The 10 Best Carroll Gardens and Cobble Hill Restaurants, 2013


It’s been a slow, uphill battle, but more and more, Brooklynites are winning rounds over Manhattanites in the “my-place-or-yours” social gathering predicament. And while vaguely loftier apartments or fair neighborhood rotation might be at play, you can’t negate the charming restaurants in the borough, some of which deem even the G line worthy of a transit swipe. While Carroll Gardens and Cobble Hill have always had good cards to play on the eatery front — the Italian-American neighborhoods are steeped in red sauce history — you can thank lower rent, tree-lined streets, and a population of ex-Manhats with finely tuned palates for the proliferation of destination-worthy spots that now populate the history. So stay calm and trek on to Bergen Street to check out one of these top 10 Carroll Gardens and Cobble Hill restaurants.

10. La Vara, 268 Clinton Street
Brownstone-lined Clinton Street gets a new kind of dinner party in this ode to Iberian cuisine from the same team behind beloved Manhattan tapas joints Txikito and El Quinto Pino. Start with a bowl of honey-drenched eggplant stalks and move on to a plate of robust and spicy migas — hand-torn bread with a scattering of chorizo, grapes, and rosemary.

9. Frankies Spuntino, 457 Court Street
A long bar, narrow corridor, and line of Edison bulbs guide diners through this Italian staple to both indoor and outdoor dining areas, the latter of which is suitable for best man speeches and Friday night IPA toasts alike. Nearly 10 variants of crostini — from cremini mushroom and truffle oil to ricotta with speck — are quick appetite catalysts, but don’t fill up too much on the house-made pastas — the intoxicating aromas of cinnamon- and red wine-simmered prunes with a rich slathering of mascarpone might be winter’s best dessert asset.

8. The Grocery, 288 Smith Street
The white tablecloths are the first indication that this isn’t your average grocery — though you still might want to come here on a weekly basis. Swiss chard pancakes of brown rice batter and soy are a savory and vitamin-packed Asian twist to the skillet outcome once reserved for breakfast only, while a semolina crust arms fall-apart skate with a grainy shell plays nicely with roasted cauliflower and curry-bursting aioli bites.

7. Brucie, 234 Court Street
You’ll need to descend a few stairs to enter the firehouse-red Court Street storefront; consider it a gateway to heightened Italian fare inside this modern day trattoria. Low ceilings and shelves of Italian groceries (which can really be purchased to go) surround communal tables that frame an abundance of share-worthy plates, from tagliatelle with creamy house burrata and tomato butter to a healthy heaping of al dente spaghetti beneath an herb-packed trilogy of meatballs.

6. Seersucker, 329 Smith Street
Natural light illuminates a mason jar-lined kitchen window at this 40-seat spot from Smith Street chef-restaurateur Robert Newton. Newton calls on his Arkansas upbringing and current location for a menu of greenmarket-curated Southern favorites, like daytime’s sweet potato-hominy hash with two eggs and evening’s fried chicken with a dose of onion-bourbon gravy.

5. Hibino, 333 Henry Street
Neighborhood denizens frequent this Japanese joint for the daily-rotating Kyoto-style obanzai, or small plates, as much as the nigiri offering. If it isn’t the chalkboard specials that win you over — from sake-steamed cobia to baked miso oyster gratin — consistent menu standouts like shiso leaf, salmon, and kanpyo-layered box pressed sushi and mini carafes of housemade tofu are sure to do the job.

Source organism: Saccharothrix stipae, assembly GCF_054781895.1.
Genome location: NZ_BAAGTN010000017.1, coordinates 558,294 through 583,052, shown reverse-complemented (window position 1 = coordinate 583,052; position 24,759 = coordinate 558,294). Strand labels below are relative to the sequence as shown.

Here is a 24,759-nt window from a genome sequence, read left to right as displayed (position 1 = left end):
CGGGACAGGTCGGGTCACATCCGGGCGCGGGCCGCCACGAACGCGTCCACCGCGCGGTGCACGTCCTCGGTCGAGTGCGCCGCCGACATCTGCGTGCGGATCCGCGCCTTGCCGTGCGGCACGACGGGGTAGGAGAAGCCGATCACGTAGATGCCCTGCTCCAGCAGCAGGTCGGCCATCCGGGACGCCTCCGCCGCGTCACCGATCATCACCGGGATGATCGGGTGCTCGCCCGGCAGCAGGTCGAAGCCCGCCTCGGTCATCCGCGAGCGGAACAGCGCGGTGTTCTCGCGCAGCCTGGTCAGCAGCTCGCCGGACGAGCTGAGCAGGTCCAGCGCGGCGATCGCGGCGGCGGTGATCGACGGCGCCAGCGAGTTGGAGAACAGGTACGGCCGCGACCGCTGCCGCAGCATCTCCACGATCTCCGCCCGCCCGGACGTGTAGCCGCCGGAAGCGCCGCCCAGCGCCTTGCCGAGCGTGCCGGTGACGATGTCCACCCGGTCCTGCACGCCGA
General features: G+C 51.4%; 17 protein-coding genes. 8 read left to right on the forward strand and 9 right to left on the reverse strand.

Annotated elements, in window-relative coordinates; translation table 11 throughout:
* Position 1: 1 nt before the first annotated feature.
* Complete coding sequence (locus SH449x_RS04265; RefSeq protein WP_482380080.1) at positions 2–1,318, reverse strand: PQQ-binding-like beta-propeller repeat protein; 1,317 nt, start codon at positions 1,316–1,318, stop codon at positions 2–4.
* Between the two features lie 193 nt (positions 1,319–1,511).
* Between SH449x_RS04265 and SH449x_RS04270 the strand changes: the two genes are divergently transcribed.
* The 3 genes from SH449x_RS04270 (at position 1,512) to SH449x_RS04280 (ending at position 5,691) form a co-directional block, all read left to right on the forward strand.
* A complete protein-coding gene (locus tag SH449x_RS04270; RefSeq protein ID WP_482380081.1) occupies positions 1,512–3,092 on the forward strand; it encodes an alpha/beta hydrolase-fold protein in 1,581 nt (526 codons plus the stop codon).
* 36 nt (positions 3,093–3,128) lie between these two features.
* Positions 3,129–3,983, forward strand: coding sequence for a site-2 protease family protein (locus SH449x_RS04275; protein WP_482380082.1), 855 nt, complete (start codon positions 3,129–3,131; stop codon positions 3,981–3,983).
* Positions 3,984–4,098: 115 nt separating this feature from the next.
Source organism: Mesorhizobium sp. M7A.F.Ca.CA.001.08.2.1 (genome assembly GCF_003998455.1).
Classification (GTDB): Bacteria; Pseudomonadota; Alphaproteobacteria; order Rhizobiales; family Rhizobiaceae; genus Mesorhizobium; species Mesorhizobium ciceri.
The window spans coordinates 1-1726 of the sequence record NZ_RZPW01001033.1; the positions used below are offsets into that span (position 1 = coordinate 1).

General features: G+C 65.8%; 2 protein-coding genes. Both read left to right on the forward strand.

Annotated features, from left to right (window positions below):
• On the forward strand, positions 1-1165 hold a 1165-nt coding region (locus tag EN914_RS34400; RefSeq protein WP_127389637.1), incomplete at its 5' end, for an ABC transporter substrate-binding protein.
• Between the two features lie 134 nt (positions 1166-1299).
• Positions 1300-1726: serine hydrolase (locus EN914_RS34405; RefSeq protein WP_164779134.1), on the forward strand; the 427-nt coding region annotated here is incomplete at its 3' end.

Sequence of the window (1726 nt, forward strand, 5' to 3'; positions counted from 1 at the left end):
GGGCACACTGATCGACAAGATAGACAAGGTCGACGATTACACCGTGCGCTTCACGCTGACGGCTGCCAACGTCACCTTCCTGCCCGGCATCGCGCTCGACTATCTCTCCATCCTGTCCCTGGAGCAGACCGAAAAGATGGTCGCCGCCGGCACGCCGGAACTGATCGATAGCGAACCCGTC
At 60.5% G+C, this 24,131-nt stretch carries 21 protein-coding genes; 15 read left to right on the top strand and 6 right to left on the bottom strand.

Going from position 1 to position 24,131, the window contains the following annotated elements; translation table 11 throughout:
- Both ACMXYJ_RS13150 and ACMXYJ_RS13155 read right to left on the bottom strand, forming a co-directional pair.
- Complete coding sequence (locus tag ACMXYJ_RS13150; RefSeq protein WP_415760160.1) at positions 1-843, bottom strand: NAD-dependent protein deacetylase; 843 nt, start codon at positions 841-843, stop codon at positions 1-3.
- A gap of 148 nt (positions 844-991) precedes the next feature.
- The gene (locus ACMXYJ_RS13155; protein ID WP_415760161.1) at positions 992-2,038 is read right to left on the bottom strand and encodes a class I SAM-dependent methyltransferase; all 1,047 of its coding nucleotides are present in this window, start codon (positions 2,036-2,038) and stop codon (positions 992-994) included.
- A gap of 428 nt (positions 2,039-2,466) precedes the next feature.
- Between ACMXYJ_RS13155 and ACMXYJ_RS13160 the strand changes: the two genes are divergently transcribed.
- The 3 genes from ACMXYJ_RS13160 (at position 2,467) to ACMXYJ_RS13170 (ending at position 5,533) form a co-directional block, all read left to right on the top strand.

4. Buttermilk Channel, 524 Court Street
The comforting menu and charming name inspiration (Governors Island-based dairy farmers used to traverse this tidal strait to sell milk in Manhattan) give rise to the cult following at this Court Street corner bistro. Buttermilk-battered fried chicken and cheddar bedecked waffles vie for the “dish component most likely to prompt return visit” title, while nightly specials — like Friday’s Maine lobster via nearby Red Hook Lobster Pound — encourage loyal weekday patronage. Even Mondays look up with a $28 three-course prix fixe.

3. Colonie, 127 Atlantic Avenue
Chef Andrew Whitcomb’s rural Maine upbringing peppers the paper menu at this jaunty Atlantic Avenue dwelling, where even the walls get a taste of the outdoors (a vertical herb garden sprouts from a wall adjacent to the open kitchen). A bowl of tender, ropelike octopus tentacles are immersed in a carnivore-friendly chorizo broth, while egg sabayon-soaked spaghetti squash borrows additional richness from a cool and frothy parmesan espuma.

2. Lucali, 575 Henry Street
Locals and borough-hoppers alike queue up at this candlestick-strewn BYOB pie haven, where a proud “Made in Brooklyn” attitude abounds. You’ll find just two things on the menu scrawled on a hanging chalkboard: pizza and calzones. They’re all Lucali needs, especially when you consider the topping options, towering plates of basil, and “free” refills (i.e. from the bottle you brought).

1. Battersby, 255 Smith Street
Impressive culinary CVs and a serious service repertoire quickly warranted trips from across the street — and bridge — for this sans-signage, pocket-sized eatery. The kale salad lives up to the hype — a tangy, texture-fueled plating of its namesake in chip form, kohlrabi, brussels sprouts, and peanuts. Feeling ambitious? A five- and seven-course tasting menu is on offer, and at $75 and $95 respectively, neither will completely break bank.